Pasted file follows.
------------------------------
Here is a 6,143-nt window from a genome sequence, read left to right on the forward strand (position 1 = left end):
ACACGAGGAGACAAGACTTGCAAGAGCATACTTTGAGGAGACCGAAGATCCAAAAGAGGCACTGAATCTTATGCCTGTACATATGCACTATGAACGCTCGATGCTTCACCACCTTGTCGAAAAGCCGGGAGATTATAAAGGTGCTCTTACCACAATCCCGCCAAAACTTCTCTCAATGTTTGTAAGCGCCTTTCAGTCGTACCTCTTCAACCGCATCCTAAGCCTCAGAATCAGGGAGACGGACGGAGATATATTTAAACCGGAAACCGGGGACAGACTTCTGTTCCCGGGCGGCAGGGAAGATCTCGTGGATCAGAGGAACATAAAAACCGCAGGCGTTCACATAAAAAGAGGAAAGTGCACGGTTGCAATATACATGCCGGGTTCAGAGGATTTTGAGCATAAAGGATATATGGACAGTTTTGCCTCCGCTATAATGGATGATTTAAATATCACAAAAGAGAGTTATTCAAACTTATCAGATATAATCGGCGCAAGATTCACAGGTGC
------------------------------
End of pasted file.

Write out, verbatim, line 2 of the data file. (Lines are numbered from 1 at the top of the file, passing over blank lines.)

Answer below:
ACACGAGGAGACAAGACTTGCAAGAGCATACTTTGAGGAGACCGAAGATCCAAAAGAGGCACTGAATCTTATGCCTGTACATATGCACTATGAACGCTCGATGCTTCACCACCTTGTCGAAAAGCCGGGAGATTATAAAGGTGCTCTTACCACAATCCCGCCAAAACTTCTCTCAATGTTTGTAAGCGCCTTTCAGTCGTACCTCTTCAACCGCATCCTAAGCCTCAGAATCAGGGAGACGGACGGAGATATATTTAAACCGGAAACCGGGGACAGACTTCTGTTCCCGGGCGGCAGGGAAGATCTCGTGGATCAGAGGAACATAAAAACCGCAGGCGTTCACATAAAAAGAGGAAAGTGCACGGTTGCAATATACATGCCGGGTTCAGAGGATTTTGAGCATAAAGGATATATGGACAGTTTTGCCTCCGCTATAATGGATGATTTAAATATCACAAAAGAGAGTTATTCAAACTTATCAGATATAATCGGCGCAAGATTCACAGGTGC